Oxford University will ‘feminise’ its philosophy curriculum in order to appeal to more female students and boost writers profiles.
The university’s Faculty of Philosophy requested that 40 per cent of the recommended authors on its reading lists are women.
Academic staff have also been asked to use writers’ first names when compiling reading lists instead of their initials, in order to highlight those that were written by women.
The university’s Faculty of Philosophy requested that 40 per cent of the recommended authors on its reading lists are women
It aims to increase the appeal of philosophy to female students, according to the Daily Telegraph.
As part of the changes, the university is also introducing an undergraduate paper on feminist philosophy and has appointed new academics to teach it.
Professor Edward Harcourt, who was the chairman of Oxford University’s philosophy faculty board until recently, said the new course is being introduced ‘partly just because it’s interesting, and partly to raise the profile and status of feminist philosophy at Oxford’.
He told the newspaper that he hoped that it would ‘send the message to our female students that philosophy is for you’.
Prof Harcourt said using first names instead of initials would help to boost the profile of female writers.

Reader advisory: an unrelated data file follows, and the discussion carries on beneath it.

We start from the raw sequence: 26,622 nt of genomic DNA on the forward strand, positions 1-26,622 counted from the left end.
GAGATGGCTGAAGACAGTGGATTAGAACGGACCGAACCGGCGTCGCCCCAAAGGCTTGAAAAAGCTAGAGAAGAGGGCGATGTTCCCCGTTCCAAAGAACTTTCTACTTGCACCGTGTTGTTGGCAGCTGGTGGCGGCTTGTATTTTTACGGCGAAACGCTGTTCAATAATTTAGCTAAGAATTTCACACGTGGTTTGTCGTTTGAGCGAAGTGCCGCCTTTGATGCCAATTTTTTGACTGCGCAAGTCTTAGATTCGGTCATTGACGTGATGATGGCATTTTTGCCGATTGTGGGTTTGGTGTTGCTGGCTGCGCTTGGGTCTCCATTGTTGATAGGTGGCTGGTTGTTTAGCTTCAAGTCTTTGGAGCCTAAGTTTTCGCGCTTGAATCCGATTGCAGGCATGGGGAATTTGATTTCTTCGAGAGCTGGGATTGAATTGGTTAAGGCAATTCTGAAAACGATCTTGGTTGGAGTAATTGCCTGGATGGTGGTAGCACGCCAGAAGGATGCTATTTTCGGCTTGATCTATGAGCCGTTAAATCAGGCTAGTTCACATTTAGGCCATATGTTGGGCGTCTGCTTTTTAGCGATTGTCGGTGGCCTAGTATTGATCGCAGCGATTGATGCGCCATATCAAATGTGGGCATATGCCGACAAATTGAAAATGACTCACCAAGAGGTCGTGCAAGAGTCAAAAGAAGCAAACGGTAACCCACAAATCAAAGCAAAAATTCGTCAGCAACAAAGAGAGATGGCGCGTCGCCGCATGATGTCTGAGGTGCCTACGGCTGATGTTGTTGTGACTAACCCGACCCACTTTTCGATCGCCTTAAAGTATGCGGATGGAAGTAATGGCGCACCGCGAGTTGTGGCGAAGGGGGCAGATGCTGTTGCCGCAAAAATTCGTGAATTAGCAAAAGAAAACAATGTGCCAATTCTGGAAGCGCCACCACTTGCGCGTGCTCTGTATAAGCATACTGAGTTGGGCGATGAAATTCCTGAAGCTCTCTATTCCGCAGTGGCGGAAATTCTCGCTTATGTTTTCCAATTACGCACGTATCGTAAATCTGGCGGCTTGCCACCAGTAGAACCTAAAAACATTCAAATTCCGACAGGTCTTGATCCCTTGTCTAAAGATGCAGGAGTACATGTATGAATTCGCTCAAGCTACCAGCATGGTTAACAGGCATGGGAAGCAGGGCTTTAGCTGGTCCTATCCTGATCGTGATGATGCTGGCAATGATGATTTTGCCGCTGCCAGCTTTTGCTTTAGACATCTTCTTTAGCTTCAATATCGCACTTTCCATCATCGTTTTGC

As part of the changes, the university is also introducing an undergraduate paper on feminist philosophy and has appointed new academics to teach it
He said: ‘For example, one of the greatest philosophers of the post-war period, Elizabeth Anscombe, published as ‘GEM Anscombe’.
‘If that’s what goes on the reading list, understandably students won’t know she was female.’ The faculty, founded in 2001, requested that 40 per cent of the recommended authors are female, according to Prof Harcourt.
He added: ‘We are delighted to be raising the status of feminist philosophy at Oxford by our new appointments in the area.’ Professor Paul Lodge, the incoming director of undergraduate studies for philosophy, is said to have organised the reading list.
The move comes after English literature professors at Cambridge University last year requested that more female and black writers were added to their reading lists.